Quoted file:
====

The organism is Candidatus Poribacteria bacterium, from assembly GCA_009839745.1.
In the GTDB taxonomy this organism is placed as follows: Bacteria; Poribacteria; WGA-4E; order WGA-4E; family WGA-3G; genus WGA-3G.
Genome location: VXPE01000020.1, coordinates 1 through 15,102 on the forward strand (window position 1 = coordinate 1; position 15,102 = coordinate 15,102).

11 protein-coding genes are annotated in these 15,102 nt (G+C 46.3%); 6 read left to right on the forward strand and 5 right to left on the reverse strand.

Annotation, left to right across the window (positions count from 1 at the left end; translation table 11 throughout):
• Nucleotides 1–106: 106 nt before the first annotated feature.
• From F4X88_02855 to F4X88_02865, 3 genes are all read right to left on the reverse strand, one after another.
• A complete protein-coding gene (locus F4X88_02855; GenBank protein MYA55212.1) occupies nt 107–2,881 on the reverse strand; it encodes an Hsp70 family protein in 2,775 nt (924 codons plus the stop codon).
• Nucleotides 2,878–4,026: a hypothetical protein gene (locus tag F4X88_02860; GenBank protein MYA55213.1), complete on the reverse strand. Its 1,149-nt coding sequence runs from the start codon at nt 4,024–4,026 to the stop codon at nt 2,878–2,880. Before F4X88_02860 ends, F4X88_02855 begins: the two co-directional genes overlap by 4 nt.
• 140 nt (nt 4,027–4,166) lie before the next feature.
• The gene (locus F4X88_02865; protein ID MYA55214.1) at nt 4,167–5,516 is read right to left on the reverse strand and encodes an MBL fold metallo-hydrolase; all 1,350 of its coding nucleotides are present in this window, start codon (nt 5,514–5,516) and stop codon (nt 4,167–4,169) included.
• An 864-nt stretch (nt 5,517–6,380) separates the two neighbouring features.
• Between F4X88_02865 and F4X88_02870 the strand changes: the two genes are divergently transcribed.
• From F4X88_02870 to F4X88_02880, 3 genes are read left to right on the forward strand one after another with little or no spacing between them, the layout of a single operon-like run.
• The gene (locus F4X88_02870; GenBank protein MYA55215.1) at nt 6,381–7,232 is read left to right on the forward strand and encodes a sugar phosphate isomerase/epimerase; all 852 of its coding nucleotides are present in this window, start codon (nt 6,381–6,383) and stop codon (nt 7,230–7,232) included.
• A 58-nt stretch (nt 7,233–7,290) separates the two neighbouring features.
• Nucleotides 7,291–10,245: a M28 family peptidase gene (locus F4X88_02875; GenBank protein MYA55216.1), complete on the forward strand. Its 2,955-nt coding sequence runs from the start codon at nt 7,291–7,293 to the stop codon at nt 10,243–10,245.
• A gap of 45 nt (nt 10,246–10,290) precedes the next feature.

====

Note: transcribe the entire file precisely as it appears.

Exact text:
The organism is Candidatus Poribacteria bacterium, from assembly GCA_009839745.1.
In the GTDB taxonomy this organism is placed as follows: Bacteria; Poribacteria; WGA-4E; order WGA-4E; family WGA-3G; genus WGA-3G.
Genome location: VXPE01000020.1, coordinates 1 through 15,102 on the forward strand (window position 1 = coordinate 1; position 15,102 = coordinate 15,102).

11 protein-coding genes are annotated in these 15,102 nt (G+C 46.3%); 6 read left to right on the forward strand and 5 right to left on the reverse strand.

Annotation, left to right across the window (positions count from 1 at the left end; translation table 11 throughout):
• Nucleotides 1–106: 106 nt before the first annotated feature.
• From F4X88_02855 to F4X88_02865, 3 genes are all read right to left on the reverse strand, one after another.
• A complete protein-coding gene (locus F4X88_02855; GenBank protein MYA55212.1) occupies nt 107–2,881 on the reverse strand; it encodes an Hsp70 family protein in 2,775 nt (924 codons plus the stop codon).
• Nucleotides 2,878–4,026: a hypothetical protein gene (locus tag F4X88_02860; GenBank protein MYA55213.1), complete on the reverse strand. Its 1,149-nt coding sequence runs from the start codon at nt 4,024–4,026 to the stop codon at nt 2,878–2,880. Before F4X88_02860 ends, F4X88_02855 begins: the two co-directional genes overlap by 4 nt.
• 140 nt (nt 4,027–4,166) lie before the next feature.
• The gene (locus F4X88_02865; protein ID MYA55214.1) at nt 4,167–5,516 is read right to left on the reverse strand and encodes an MBL fold metallo-hydrolase; all 1,350 of its coding nucleotides are present in this window, start codon (nt 5,514–5,516) and stop codon (nt 4,167–4,169) included.
• An 864-nt stretch (nt 5,517–6,380) separates the two neighbouring features.
• Between F4X88_02865 and F4X88_02870 the strand changes: the two genes are divergently transcribed.
• From F4X88_02870 to F4X88_02880, 3 genes are read left to right on the forward strand one after another with little or no spacing between them, the layout of a single operon-like run.
• The gene (locus F4X88_02870; GenBank protein MYA55215.1) at nt 6,381–7,232 is read left to right on the forward strand and encodes a sugar phosphate isomerase/epimerase; all 852 of its coding nucleotides are present in this window, start codon (nt 6,381–6,383) and stop codon (nt 7,230–7,232) included.
• A 58-nt stretch (nt 7,233–7,290) separates the two neighbouring features.
• Nucleotides 7,291–10,245: a M28 family peptidase gene (locus F4X88_02875; GenBank protein MYA55216.1), complete on the forward strand. Its 2,955-nt coding sequence runs from the start codon at nt 7,291–7,293 to the stop codon at nt 10,243–10,245.
• A gap of 45 nt (nt 10,246–10,290) precedes the next feature.